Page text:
Interdisciplinary Cluster Workshop "Challenges in statistical inference"

Seminar room, ground floor (5530.EG.003) (Exzellenzzentrum / IGSSE. Seminar room, ground floor (5530.EG.003))

Seminar room, ground floor (5530.EG.003)

Exzellenzzentrum / IGSSE. Seminar room, ground floor (5530.EG.003)

Exzellenzzentrum / IGSSE (International Graduate School of Science and Engineering), Boltzmannstrasse 17, 85748 Garching
Andreas Müller (Excellence Cluster Universe)
The Excellence Cluster Universe organises an interdisciplinary workshop "Challenges in statistical inference" which will take place during 7-9 November 2016.

Venue: International Graduate School of Science and Engineering (IGSSE), Boltzmannstr. 17 on Garching campus close to the Mensa.

This workshop aims to connect experts working on challenging data-analysis  problems applied on various disciplines ranging from natural sciences to computer science and engineering. A broad spectrum of methodologies related to qualitative assessment of data interpretation will be presented, discussed, and advanced.

A forefront topic of the workshop is on the statistical inference of complex models. Differences and synergies between various data-analysis approaches will be highlighted in order to establish interdisciplinary links and knowledge transfer.  

The key questions, addressed during the three days workshop, are:  
1. What are the current advanced methods and what are their strengths and limitations?  
2. What are the upcoming challenges with the interpretation of complex data?  
3. How to address these challenges?  

–Machine learning,  
–Data interpretation for complex models,  
–Model comparison and testing,  
–Information theory,  
–Data-constrained simulation,  
–Optimization and optimal control 

If you are interested to attend, please register.
Submissions of titles and abstracts ended.

There will be no fee.  

Scientific Organising Committee:
Frederik Beaujean (LMU)
Torsten Ensslin (MPA)
Fabrizia Guglielmetti (MPA)
Stefan Hilbert (LMU)
Jens Jasche (TUM)
Andreas Mueller (TUM); Chair

This event is organised and funded by the Excellence Cluster Universe.

Update 26th August: First titles+abstracts online (see timetable)
Update 18th October: Registration deadline changed to 31st October.
Update 27th October: Call for abstracts closed.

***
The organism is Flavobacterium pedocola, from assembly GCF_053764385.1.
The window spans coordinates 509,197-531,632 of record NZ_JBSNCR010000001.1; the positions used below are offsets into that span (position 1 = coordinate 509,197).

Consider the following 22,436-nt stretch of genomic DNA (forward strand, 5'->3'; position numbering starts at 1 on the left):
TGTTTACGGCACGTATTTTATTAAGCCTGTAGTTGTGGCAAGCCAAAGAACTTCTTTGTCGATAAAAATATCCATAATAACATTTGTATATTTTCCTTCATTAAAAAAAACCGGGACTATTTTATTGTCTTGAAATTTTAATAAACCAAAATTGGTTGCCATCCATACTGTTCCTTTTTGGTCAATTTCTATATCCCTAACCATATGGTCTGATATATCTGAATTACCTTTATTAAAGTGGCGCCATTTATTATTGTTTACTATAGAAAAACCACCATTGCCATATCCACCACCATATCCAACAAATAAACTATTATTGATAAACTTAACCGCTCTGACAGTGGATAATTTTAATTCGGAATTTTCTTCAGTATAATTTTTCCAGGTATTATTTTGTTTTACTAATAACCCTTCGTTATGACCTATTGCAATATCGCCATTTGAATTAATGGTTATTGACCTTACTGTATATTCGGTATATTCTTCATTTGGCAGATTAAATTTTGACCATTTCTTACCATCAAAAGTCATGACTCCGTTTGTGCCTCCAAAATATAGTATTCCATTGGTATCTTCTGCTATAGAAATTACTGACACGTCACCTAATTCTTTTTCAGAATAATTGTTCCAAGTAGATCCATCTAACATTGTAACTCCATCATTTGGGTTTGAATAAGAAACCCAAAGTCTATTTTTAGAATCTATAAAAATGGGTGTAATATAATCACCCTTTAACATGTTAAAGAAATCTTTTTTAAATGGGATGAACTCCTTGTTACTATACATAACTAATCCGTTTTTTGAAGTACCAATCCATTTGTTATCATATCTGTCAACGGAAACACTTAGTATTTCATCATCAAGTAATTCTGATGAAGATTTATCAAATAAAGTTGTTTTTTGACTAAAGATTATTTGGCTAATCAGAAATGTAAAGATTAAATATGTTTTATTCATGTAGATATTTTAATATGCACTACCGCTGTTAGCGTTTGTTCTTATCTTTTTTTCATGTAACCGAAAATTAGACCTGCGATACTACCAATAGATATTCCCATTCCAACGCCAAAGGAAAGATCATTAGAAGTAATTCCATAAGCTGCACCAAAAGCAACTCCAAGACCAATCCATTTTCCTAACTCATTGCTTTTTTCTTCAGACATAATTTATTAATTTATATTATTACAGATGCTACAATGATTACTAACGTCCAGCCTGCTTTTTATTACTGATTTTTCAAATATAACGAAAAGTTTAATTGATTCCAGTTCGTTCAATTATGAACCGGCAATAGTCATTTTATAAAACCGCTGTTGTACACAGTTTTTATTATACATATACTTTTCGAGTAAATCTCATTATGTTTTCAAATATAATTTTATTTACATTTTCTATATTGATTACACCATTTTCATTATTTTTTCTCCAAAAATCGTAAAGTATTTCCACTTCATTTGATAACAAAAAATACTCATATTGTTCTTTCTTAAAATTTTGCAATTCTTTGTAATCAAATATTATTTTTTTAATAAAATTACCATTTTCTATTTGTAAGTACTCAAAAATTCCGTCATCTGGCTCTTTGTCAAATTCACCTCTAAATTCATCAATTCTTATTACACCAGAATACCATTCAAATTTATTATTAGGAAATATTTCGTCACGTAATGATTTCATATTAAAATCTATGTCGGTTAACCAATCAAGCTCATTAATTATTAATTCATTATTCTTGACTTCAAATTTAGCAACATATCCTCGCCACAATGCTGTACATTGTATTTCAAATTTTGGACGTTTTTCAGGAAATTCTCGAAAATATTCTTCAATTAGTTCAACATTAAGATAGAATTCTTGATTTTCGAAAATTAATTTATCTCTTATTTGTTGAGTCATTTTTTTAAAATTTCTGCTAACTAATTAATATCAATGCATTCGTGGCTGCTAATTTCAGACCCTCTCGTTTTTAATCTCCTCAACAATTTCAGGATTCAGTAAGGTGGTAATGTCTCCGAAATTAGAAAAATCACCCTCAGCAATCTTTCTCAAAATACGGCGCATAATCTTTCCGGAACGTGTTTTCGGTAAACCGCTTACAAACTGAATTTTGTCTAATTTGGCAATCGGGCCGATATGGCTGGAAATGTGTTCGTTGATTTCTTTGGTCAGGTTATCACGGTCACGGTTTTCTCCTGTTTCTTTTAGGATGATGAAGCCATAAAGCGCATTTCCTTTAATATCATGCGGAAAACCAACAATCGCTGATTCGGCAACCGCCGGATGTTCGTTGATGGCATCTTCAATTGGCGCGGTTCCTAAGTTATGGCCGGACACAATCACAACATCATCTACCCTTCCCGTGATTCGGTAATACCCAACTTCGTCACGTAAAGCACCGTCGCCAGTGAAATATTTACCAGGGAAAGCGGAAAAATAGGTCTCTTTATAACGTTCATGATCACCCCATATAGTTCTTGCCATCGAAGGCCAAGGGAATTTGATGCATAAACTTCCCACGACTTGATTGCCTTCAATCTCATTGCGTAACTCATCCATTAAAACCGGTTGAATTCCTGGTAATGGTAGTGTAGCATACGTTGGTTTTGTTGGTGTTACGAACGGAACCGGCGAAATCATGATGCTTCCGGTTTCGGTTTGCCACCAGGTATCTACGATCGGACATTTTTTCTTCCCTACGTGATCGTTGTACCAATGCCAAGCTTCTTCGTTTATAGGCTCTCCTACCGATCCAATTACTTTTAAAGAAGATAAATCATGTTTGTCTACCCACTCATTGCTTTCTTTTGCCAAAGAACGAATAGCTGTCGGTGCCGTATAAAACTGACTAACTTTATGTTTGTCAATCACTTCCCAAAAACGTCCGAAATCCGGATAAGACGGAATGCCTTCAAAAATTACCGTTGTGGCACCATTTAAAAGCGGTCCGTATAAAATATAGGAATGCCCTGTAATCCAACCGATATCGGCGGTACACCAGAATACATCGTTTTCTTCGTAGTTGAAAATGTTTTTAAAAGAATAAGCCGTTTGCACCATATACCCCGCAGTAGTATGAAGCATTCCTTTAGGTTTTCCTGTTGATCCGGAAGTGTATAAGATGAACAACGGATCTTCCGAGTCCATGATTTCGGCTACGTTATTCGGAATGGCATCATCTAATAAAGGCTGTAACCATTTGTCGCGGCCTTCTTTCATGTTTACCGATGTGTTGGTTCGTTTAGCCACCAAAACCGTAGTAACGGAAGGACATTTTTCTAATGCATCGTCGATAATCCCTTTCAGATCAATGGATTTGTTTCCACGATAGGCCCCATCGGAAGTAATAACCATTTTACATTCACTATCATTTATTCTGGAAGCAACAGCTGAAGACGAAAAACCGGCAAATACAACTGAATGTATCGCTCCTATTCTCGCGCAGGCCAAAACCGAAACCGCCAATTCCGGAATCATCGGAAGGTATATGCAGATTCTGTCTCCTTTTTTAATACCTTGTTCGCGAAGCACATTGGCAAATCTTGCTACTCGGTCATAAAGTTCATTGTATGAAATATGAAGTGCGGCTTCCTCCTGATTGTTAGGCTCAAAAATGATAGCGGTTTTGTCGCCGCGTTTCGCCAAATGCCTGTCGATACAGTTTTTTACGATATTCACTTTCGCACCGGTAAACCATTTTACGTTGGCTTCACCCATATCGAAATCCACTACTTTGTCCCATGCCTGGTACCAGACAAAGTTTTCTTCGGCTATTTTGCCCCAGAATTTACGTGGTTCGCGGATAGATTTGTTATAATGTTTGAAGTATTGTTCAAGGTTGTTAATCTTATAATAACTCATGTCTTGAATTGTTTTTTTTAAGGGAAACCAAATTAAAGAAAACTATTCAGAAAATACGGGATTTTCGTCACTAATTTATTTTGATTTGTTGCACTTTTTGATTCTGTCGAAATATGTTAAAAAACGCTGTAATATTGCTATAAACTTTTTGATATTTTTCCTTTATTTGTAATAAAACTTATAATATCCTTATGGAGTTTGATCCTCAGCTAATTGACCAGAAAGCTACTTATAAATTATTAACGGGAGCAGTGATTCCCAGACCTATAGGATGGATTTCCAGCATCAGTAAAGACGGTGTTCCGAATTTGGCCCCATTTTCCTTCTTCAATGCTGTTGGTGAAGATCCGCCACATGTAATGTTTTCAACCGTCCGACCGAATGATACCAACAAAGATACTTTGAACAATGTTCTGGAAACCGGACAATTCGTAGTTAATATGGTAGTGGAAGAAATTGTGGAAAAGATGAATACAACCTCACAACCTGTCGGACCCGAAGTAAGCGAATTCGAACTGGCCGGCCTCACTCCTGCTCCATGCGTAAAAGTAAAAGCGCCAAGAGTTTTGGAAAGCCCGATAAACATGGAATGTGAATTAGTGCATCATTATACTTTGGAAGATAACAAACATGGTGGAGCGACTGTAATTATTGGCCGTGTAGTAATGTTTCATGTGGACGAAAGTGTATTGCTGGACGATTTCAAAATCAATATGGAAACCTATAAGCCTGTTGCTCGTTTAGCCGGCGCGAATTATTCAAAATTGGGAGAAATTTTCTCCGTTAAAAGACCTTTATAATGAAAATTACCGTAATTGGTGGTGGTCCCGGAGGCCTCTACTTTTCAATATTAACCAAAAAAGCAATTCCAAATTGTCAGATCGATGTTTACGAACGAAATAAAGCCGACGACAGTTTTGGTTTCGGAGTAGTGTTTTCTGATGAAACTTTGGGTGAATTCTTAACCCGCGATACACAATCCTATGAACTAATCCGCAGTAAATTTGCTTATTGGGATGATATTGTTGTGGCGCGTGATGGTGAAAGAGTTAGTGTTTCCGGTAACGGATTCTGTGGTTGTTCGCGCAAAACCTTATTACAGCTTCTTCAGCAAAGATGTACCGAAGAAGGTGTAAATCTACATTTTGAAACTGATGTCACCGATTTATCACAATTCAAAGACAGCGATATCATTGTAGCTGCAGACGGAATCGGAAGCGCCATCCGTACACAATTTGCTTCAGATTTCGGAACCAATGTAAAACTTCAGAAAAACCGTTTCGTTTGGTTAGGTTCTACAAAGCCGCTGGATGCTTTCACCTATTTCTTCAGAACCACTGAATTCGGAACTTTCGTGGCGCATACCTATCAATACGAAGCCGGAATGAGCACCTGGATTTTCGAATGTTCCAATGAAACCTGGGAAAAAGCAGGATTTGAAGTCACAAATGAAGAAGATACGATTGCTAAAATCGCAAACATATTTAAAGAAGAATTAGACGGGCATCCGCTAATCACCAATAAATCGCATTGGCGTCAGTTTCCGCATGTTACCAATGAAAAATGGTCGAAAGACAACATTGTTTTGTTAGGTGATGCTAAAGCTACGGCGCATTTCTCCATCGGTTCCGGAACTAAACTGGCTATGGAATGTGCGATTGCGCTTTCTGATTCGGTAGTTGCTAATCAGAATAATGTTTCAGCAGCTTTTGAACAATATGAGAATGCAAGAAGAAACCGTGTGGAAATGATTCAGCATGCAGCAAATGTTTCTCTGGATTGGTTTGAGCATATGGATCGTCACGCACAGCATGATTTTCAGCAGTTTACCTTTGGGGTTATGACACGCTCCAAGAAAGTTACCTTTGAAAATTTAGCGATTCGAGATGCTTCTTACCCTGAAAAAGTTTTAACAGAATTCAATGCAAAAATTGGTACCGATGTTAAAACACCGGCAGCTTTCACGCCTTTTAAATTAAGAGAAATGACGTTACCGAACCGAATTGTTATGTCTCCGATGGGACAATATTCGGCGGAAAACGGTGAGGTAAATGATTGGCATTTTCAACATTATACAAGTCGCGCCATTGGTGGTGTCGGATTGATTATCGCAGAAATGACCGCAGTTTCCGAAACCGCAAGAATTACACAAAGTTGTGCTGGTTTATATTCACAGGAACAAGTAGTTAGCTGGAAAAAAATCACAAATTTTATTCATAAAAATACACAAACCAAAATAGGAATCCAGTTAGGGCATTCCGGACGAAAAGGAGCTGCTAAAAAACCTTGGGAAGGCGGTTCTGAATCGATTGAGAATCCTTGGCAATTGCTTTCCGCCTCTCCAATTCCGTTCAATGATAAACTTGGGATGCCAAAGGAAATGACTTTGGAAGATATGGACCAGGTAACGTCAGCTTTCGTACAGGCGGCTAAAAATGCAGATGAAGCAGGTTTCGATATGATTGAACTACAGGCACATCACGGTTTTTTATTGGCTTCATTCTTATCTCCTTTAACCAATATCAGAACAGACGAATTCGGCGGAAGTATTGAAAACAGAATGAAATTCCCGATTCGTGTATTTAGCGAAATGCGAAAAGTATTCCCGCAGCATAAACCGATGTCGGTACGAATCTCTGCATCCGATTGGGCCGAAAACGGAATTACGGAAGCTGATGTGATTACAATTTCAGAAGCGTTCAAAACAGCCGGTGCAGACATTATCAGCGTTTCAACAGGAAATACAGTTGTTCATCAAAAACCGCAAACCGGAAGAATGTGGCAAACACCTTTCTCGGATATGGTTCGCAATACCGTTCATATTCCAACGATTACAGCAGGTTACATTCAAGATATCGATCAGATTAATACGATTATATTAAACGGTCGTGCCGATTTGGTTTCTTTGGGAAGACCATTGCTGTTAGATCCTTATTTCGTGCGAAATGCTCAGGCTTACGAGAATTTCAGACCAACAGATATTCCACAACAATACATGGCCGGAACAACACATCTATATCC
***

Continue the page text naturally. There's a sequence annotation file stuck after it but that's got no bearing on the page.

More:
Update 27th October: Final program is online!
Update 4th November: Map to venue added
Update 6th November: Buchner talk moved from Monday to Wednesday
Update 9th November: First talk files (pdf) online
HowTo Find Venue (map)
Program with abstracts (Update 4 Nov 2016)
Program without abstracts (Update 4 Nov 2016)
  • Alex Saro
  • Andreas Hoenle
  • Andreas Zöller
  • Anjishnu Bandyopadhyay
  • Christian Graf
  • Daniel Pumpe
  • David Straub
  • Eva Krägeloh
  • Fabian Knust
  • Fabio Baruffa
  • Felix Bott
  • Florian Kaspar
  • Frederik Beaujean
  • Guenter Duckeck
  • Ignacio Izaguirre
  • Inh Jee
  • Isabell Franck
  • Javad Komijani
  • Johannes Buchner
  • Jorge S. Diaz
  • Jovan Mitrevski
  • Julia Sawatzki
  • Jörg Dietrich
  • Lukas Bruder
  • Malin Renneby
  • Maria Cordero
  • Martin Losekamm
  • Maximilian Koschade
  • Maximilian Totzauer
  • Mohammad Mirkazemi
  • Natalia Porqueres
  • Paola Andreani
  • Peter Krizan
  • Philipp Bauer
  • Philipp Gadow
  • Reimar Leike
  • Rui Zhang
  • Sebastian Grandis
  • Tamas Norbert Varga
  • Thomas Kuhr
  • Thomas Pöschl
  • Varvara Batozskaya
  • Xun Shi
  • yu wang
    • 09:00 12:00
      Model comparison and testing
    • 09:00 09:45
      Overview of Model Comparison and Testing Approaches 45m
      Model testing and model comparison are performed in a number of ways in the sciences, and there is no consensus concerning best practice. The conceptual basis for different approaches will be presented. Model testing in frequentist and Bayesian style analysis will be discussed, and model comparison and model selection using Bayes factors, p-values and frequentist tests will be reviewed and commented.
      Speaker: Allen Caldwell (MPP)
    • 09:45 10:15
      Quantifying Tensions between Independent Data Sets 30m